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this site by Lauren Pomerantz, a mentor for Soldiers' Angels

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Your Life

In subsequent letters, write about what is going on in your life.  What do you do on a daily basis?  What special activities do you take part in?  What funny things happen?

Dear Brian,

Me again.  Well, it's still hot, but every time I get ready to complain, I remember that you are hot, too, and I don't have to wear fifty pounds of body armor.  Here's hoping you get some time in some air conditioning or at least a cool drink. 

I took Thomas and Priscilla out on Saturday night.  We went to Chili's for dinner and then to see Invasion.  It's basically a remake of Invasion of the Body Snatchers.  I wasn't particularly scared, although there were some really good action scenes.  I should really go watch one of the older versions.  All I've ever seen is the Mad Magazine spoof.  I'm getting really sick of the trailers for the new Bionic Woman movie, but I want to see Beowulf and The Golden Compass.  Especially The Golden Compass.  I loved the books. 

Your Soldier as Family Member

If you've ever had a family member go off to camp or to college or into the military, you know what it is like to want to share family events with someone who isn't there.  Treat your soldier the same way.  Try not to disturb them with negative things that happen, though.  You don't want them worrying about you.  I do write about problems I'm facing, so long as ultimately they are funny.

We have a little situation around here.  I've been feeding the older cats shredded chicken, because their tummies were upset by canned catfood and their teeth aren't up to the dry stuff anymore.  Unfortunately, the kitten has now learned that I store yummy things in the fridge.  Every time I open the fridge for anything, even a bottle of water, he is right there.  And he is getting bolder.  He's not just dancing around my legs; he is starting to put his paws on the bottom edge.  I know if we'd bother to clean out the fridge, he'd be up inside sooner or later.  (Avoid housework.  It's bad for the cats!)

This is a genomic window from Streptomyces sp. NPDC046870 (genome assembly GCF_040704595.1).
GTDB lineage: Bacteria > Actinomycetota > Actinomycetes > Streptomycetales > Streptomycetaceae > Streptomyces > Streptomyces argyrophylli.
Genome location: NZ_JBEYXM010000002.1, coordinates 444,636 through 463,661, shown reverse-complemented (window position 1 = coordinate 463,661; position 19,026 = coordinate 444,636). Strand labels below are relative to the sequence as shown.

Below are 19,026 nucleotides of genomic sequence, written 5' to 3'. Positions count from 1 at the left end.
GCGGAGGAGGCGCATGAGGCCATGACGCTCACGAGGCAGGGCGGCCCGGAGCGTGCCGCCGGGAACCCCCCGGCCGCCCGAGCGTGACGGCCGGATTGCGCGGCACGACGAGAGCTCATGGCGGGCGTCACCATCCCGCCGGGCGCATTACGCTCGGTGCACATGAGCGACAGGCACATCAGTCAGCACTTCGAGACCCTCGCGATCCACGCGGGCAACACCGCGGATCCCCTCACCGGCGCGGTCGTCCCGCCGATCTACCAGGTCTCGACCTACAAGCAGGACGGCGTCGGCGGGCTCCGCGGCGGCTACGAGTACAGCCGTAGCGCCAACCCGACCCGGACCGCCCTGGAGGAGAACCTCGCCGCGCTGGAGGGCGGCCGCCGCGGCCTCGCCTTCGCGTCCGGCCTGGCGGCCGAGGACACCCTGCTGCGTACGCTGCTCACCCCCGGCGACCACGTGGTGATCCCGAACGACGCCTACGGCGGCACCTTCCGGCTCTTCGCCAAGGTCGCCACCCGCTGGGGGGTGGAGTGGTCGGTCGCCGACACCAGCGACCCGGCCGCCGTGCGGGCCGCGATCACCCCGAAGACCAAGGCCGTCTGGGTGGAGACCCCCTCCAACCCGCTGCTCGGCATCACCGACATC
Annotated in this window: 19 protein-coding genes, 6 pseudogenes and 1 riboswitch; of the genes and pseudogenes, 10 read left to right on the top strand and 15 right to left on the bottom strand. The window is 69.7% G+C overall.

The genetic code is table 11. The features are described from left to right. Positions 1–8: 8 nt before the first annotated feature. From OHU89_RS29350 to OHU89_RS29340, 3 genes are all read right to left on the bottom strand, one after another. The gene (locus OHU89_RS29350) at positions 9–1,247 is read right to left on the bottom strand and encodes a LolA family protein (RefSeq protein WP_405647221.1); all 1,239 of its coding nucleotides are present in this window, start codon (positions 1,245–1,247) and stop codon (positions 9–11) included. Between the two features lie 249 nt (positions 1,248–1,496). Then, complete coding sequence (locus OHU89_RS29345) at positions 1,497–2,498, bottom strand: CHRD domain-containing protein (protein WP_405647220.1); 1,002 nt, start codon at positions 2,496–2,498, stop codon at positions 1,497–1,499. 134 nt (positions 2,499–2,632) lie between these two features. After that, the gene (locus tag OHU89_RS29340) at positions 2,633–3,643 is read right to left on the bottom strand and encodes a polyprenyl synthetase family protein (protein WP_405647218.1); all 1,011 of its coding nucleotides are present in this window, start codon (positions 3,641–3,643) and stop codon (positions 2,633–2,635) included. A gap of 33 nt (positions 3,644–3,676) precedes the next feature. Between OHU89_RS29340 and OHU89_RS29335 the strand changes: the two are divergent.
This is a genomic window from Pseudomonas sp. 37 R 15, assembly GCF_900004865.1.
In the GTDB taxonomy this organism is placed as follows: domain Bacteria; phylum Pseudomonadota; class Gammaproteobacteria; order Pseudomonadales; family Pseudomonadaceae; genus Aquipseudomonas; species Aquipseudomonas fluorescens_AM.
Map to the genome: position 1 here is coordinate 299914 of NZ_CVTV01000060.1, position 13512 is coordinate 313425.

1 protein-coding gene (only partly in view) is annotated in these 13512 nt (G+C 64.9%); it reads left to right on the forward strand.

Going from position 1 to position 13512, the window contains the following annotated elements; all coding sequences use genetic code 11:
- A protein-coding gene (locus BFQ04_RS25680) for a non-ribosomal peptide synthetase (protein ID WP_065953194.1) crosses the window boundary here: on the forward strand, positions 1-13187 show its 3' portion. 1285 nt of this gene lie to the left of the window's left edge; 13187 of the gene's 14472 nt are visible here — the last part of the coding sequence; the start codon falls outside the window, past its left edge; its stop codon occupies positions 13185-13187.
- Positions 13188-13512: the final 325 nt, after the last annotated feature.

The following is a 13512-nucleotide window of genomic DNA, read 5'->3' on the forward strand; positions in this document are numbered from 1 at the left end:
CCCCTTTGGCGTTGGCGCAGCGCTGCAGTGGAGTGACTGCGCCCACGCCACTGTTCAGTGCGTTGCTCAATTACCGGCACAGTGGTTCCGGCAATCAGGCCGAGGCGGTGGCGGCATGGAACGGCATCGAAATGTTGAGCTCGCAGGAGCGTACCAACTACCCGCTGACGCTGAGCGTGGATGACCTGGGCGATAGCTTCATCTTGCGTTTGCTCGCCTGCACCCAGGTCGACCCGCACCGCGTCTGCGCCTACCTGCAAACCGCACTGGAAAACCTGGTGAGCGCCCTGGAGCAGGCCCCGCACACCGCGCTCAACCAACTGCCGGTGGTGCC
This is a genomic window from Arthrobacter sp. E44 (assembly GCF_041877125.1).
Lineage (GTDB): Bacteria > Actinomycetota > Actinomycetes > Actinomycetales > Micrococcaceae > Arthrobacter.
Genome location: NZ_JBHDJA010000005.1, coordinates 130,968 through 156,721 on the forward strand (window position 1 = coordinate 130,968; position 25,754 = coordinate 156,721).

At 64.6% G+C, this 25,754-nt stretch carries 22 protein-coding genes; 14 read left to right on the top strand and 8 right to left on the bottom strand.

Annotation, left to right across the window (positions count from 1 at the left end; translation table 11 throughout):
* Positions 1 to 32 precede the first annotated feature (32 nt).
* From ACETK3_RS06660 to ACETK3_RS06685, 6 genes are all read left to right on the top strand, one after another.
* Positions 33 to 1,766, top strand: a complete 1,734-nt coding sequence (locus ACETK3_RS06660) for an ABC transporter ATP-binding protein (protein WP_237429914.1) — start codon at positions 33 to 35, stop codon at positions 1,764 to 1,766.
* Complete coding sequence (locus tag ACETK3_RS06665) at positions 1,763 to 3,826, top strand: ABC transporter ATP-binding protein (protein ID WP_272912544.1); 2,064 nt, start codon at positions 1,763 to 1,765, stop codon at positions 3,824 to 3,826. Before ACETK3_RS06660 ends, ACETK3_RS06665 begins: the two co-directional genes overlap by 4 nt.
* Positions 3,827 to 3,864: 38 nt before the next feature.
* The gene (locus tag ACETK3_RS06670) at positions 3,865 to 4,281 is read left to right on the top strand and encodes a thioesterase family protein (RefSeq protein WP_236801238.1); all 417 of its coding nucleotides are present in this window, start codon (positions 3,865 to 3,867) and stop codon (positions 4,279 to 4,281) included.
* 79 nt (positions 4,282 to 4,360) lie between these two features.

And I think he wants me to install a jacuzzi.  Last night he was standing on the wall of the tub, and when I flushed the toilet, he stuck his head inside to see what was going on. 

Scheduling Your Letters

If you haven't got the letter writing habit yet, you might try setting aside some time every week to write your letter.  For example, if you say that on Sunday night you will lay out the clothes for tomorrow, make lunch for the kids, and all sit down and write your soldier a letter, it will be easier to make sure that your letter goes out every week.

Toss Ins

Try including a small treat for your soldier.  Good treats include funny stories from the newspaper, photographs of family events, stickers, crossword puzzles or Sudokus, and drawings your kids did.  I also like those little books of search a word puzzles that you find at the grocery store checkout.  In the winter, I like to send a bag of flavored tea or hot chocolate (in a plastic bag). 

Alternatives to Letters

Instead of a letter, send your soldier a post card from an area that you've visited or of a local attraction.  If you don't have any local attractions, take some photographs of local sites and print them on postcard stock (available at Staples and Wal-Mart).  Ask vacationing friends to bring back post cards for your soldier.

By the way, postcards are my favorite cheat.  If I know that I am going to be super busy, like right before a holiday or a big thing at work, I will buy several post cards and write out some generic messages about what's on the picture or just that I'm thinking of him and wishing him well.  I can drop one of these in the mailbox each week until I have time to write again.

If you have a Marine, you can use MotoMail.   MotoMail allows you to send an e-mail message that is printed out in the field and delivered, usually within twenty-four hours.  It's not as personal as a handwritten letter, though, so don't use it all the time.

What About E-mail?

If your soldier has provided his or her e-mail address, by all means, send an e-mail.  However, don't rely on it as your primary means of communication.

  1. Access to e-mail is limited and can vary.  Some soldiers have no access.  Some have access, but have to wait in line with everyone else at the base.  Computer time may be limited, and your soldier may prefer to spend his looking at pictures of his kids.

  2. You can't read an e-mail while you're out on maneuvers.

  3. There is nothing like hearing your name at mail call.

One of my friends said she would sometimes order a meat-and-cheese package from Swiss Colony or Harry and David or Hickory Farms.  When she talked to her soldier later, he said that while he and his buddies loved the treats, he really preferred the boxes she packed, because they came with a personal letter.